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By Pamela McClintock, The Hollywood Reporter
Matt Damon’s decision to return to the big screen as a mysterious CIA agent trying to regain his memory has paid off.
Universal’s Jason Bourne topped the North American box office with a strong $60 million from 4,026 theaters, one of the best showings of summer to date and one of the few franchise titles to come in ahead of its predecessor. In 2012, The Bourne Legacy, starring Jeremy Renner, debuted to a soft $38.1 million. However, Jason Bourne didn’t match the $69 million launch of Damon’s The Bourne Ultimatum in 2007, but still ranks as the actor’s second-best opening.
The action film is also impressing overseas, where it topped the foreign chart with $50 million from 56 markets, the best opening of any Bourne title and putting the movie’s global bow at $110.1 million. South Korea led with a stellar $11.2 million, followed by $10.2 million in the U.K., where it came in second behind the bow of Finding Dory ($10.8 million).
Jason Bourne, costing $120 million to produce, reunites Damon with director Paul Greengrass, who helmed The Bourne Supremacy (2004) and Ultimatum. Males made up 55 percent of ticket buyers in North America, while 60 percent of the audience was over the age of 35.
The latest installment, earning an A- CinemaScore, sees Damon’s former CIA operative come out of hiding just as a new government program has been created to hunt him down while he tries to recover all of his memories. Alicia Vikander, Tommy Lee Jones, Vincent Cassel, Julia Stiles and Riz Ahmed also star.
The weekend’s other high-profile entry, STX Entertainment’s femme-skewing Bad Moms, did solid, but not spectacular, business in its debut, earning $23.4 million from 3,215 theaters to make one of the better recent openings for an R-rated comedy. And that was enough for a third-place finish behind Jason Bourne and Star Trek Beyond, which earned $24 million-plus in its second weekend to jump the $100 million mark.
Females made up more than 80 percent of Bad Mom’s audience, and many of them older, with 48 percent of all ticket buyers over the age of 34.
On Saturday, it looked like Bad Moms would earn $27 million-$30 million for the weekend. Last summer, Trainwreck opened to $30.1 million, while Spy debuted to $29.1 million. Still, Bad Moms is already on solid financial ground, having cost roughly $20 million to produce after rebates and tax incentives. And it’s the best showing for STX to date.
Bad Moms was directed and written by Jon Lucas and Scott Moore (the team behind The Hangover script), and follows a trio of overworked and under-appreciated moms — played by Mila Kunis, Kristen Bell and Kathryn Hahn — who rebel and embark on an adventure of freedom and self-indulgence. The movie, nabbing a stellar A CinemaScore, co-stars Annie Mumolo, Jay Hernandez, Jada Pinkett Smith and Christina Applegate.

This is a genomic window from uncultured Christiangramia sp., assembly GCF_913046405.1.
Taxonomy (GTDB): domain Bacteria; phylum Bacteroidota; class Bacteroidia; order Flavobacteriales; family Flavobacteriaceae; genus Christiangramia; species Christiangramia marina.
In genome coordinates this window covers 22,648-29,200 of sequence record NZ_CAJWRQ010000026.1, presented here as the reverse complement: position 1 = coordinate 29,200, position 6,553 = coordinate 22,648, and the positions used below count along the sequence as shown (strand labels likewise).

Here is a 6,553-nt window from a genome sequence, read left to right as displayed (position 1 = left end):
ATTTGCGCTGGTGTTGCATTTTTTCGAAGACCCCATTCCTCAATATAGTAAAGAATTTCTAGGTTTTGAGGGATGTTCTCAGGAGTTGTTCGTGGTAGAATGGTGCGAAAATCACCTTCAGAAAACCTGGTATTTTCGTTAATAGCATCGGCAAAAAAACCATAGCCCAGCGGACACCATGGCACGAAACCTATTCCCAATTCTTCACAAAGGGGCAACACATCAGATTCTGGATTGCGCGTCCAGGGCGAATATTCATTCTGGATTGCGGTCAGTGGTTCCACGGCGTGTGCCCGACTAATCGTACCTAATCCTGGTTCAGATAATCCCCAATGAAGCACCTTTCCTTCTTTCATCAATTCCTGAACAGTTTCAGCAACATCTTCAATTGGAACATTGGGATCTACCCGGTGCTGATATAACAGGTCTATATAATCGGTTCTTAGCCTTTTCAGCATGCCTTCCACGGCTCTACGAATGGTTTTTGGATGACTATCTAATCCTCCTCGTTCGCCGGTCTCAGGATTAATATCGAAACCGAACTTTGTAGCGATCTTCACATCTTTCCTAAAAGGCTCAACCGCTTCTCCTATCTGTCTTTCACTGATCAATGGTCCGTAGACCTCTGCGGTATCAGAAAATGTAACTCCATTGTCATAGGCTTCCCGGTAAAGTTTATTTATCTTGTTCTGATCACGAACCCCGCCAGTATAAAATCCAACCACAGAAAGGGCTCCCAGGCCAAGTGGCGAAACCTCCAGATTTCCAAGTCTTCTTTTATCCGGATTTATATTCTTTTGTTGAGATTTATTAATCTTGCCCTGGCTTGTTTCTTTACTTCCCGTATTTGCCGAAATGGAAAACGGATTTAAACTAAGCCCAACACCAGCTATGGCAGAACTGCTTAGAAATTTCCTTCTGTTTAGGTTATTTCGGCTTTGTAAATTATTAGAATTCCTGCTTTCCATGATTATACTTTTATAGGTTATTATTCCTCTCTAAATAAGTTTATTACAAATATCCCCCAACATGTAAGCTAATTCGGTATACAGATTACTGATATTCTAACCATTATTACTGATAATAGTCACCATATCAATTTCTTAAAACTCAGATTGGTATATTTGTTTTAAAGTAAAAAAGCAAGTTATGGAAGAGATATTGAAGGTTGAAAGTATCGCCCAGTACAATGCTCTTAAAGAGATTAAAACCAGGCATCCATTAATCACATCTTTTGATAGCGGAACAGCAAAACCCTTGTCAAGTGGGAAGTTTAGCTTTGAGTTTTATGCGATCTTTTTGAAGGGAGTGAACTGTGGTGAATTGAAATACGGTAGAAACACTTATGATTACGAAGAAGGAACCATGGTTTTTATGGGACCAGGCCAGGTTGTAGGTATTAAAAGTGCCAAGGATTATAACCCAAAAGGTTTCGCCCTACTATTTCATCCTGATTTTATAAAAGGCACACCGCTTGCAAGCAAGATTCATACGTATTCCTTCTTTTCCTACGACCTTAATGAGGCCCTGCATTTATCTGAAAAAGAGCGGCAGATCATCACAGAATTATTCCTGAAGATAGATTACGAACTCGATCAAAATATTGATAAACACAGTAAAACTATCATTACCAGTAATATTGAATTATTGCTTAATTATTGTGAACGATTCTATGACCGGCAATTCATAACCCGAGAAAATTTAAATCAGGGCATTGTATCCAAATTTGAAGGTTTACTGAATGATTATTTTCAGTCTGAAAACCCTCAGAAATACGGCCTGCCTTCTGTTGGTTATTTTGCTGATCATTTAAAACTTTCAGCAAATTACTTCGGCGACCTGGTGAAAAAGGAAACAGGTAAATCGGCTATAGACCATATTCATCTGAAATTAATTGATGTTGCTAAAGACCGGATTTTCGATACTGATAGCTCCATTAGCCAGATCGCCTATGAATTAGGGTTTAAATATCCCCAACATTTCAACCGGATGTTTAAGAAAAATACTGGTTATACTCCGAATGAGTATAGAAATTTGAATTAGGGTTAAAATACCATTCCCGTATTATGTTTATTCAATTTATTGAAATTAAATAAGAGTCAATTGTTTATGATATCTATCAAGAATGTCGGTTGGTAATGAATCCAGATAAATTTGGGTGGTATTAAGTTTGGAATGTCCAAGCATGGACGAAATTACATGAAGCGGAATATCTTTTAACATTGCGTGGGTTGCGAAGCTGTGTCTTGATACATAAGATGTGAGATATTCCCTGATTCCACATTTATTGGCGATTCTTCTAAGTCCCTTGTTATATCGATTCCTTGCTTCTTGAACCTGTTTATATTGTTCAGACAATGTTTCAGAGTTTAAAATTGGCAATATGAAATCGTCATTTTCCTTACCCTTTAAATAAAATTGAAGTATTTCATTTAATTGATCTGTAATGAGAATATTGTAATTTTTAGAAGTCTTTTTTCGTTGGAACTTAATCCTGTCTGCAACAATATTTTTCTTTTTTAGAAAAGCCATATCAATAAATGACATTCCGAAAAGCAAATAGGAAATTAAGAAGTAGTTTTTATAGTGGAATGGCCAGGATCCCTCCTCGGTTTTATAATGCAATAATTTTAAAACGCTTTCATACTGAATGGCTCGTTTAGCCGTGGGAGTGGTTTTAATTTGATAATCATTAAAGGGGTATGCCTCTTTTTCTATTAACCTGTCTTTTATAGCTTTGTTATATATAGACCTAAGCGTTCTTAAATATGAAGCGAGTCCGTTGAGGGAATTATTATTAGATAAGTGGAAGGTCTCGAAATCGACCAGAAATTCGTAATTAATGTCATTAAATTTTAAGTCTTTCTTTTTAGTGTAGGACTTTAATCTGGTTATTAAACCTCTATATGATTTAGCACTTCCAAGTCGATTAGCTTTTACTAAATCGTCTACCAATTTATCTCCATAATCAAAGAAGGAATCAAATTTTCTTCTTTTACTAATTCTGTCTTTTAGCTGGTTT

And finally, Nerve, Lionsgate’s thriller starring Emma Roberts and Dave Franco took in an estimated $15 million over its five-day debut after hitting theaters Wednesday. Its projected weekend take is $9 million. Directed by Henry Joost and Ariel Schulman, the film, receiving an A- CinemaScore, follows the duo as they get sucked into a dangerous modern game of truth or dare.
Nerve cost just north of $20 million to make.
Among holdovers, Paramount’s Star Trek Beyond jumped the $100 million mark in its second weekend to finish Sunday with a North American total of $105.7 million. Overseas, the sci-fi adventure took in $13 million from 40 markets for an early foreign total of $54.8 million and global cume of $160.5 million.
Universal and Illumination Entertainment’s The Secret Life of Pets held at No. 4 in its fourth weekend with $18.2 million for a hearty domestic total of $296.2 million. Overseas, the animated hit took in another $29.5 million from its first 21 markets for a foreign cume of $99 million and global haul of $395.2 million. While it’s still in the heart of its run, that’s nothing compared to Pixar and Disney’s Dory, which has now grossed $831 million worldwide.
New Line and Warner Bros.’ horror hit Lights Out. The film continued to impress in its second weekend, falling a slim 42 percent to $10.8 million for a domestic total of $42.9 million (it cost only $5 million to make).
Lights Out rounded out the top five, while Ice Age: Collision Course fell to No. 6 in its second outing as it continued to lose to Pets. From Fox, Collision Course declined 51 percent to $10.5 million for a domestic total of $42.1 million.
On the political front, conservative author and filmmaker Dinesh D'Souza’s documentary Hillary’s America: The Secret History of the Democratic Party stayed at No. 10, earning $2.4 million from 1,066 theaters for a total $8.7 million. Last week, the critical look at Democratic presidential nominee Hillary Clinton became the top-grossing doc of the year.
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